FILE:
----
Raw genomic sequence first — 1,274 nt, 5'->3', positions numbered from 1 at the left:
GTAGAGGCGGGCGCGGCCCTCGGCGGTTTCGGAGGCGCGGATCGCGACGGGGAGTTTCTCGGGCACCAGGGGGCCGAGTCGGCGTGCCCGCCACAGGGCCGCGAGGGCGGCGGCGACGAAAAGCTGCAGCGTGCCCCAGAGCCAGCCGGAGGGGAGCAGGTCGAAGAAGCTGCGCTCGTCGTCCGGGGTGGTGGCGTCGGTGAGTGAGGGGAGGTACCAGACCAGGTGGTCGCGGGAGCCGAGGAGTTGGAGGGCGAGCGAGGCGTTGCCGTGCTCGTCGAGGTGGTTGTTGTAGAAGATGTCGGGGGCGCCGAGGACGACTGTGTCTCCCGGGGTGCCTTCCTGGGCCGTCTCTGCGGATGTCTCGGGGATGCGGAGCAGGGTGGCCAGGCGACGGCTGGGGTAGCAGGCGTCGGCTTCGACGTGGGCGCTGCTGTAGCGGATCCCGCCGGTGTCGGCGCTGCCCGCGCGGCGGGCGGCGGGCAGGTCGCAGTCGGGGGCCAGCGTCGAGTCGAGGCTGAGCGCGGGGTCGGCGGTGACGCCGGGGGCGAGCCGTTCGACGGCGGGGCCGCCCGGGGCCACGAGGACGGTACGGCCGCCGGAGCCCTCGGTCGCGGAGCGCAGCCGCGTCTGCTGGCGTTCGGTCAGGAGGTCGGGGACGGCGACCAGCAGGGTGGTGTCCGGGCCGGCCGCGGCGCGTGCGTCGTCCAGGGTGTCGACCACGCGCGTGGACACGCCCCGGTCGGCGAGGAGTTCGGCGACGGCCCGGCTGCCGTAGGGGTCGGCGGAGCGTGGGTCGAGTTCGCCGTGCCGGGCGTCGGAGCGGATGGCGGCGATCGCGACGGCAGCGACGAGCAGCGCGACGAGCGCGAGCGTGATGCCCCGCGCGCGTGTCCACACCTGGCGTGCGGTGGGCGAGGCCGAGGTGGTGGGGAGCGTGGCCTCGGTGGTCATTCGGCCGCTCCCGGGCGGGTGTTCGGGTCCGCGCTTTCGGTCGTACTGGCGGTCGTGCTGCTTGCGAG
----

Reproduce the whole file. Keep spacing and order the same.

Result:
Raw genomic sequence first — 1,274 nt, 5'->3', positions numbered from 1 at the left:
GTAGAGGCGGGCGCGGCCCTCGGCGGTTTCGGAGGCGCGGATCGCGACGGGGAGTTTCTCGGGCACCAGGGGGCCGAGTCGGCGTGCCCGCCACAGGGCCGCGAGGGCGGCGGCGACGAAAAGCTGCAGCGTGCCCCAGAGCCAGCCGGAGGGGAGCAGGTCGAAGAAGCTGCGCTCGTCGTCCGGGGTGGTGGCGTCGGTGAGTGAGGGGAGGTACCAGACCAGGTGGTCGCGGGAGCCGAGGAGTTGGAGGGCGAGCGAGGCGTTGCCGTGCTCGTCGAGGTGGTTGTTGTAGAAGATGTCGGGGGCGCCGAGGACGACTGTGTCTCCCGGGGTGCCTTCCTGGGCCGTCTCTGCGGATGTCTCGGGGATGCGGAGCAGGGTGGCCAGGCGACGGCTGGGGTAGCAGGCGTCGGCTTCGACGTGGGCGCTGCTGTAGCGGATCCCGCCGGTGTCGGCGCTGCCCGCGCGGCGGGCGGCGGGCAGGTCGCAGTCGGGGGCCAGCGTCGAGTCGAGGCTGAGCGCGGGGTCGGCGGTGACGCCGGGGGCGAGCCGTTCGACGGCGGGGCCGCCCGGGGCCACGAGGACGGTACGGCCGCCGGAGCCCTCGGTCGCGGAGCGCAGCCGCGTCTGCTGGCGTTCGGTCAGGAGGTCGGGGACGGCGACCAGCAGGGTGGTGTCCGGGCCGGCCGCGGCGCGTGCGTCGTCCAGGGTGTCGACCACGCGCGTGGACACGCCCCGGTCGGCGAGGAGTTCGGCGACGGCCCGGCTGCCGTAGGGGTCGGCGGAGCGTGGGTCGAGTTCGCCGTGCCGGGCGTCGGAGCGGATGGCGGCGATCGCGACGGCAGCGACGAGCAGCGCGACGAGCGCGAGCGTGATGCCCCGCGCGCGTGTCCACACCTGGCGTGCGGTGGGCGAGGCCGAGGTGGTGGGGAGCGTGGCCTCGGTGGTCATTCGGCCGCTCCCGGGCGGGTGTTCGGGTCCGCGCTTTCGGTCGTACTGGCGGTCGTGCTGCTTGCGAG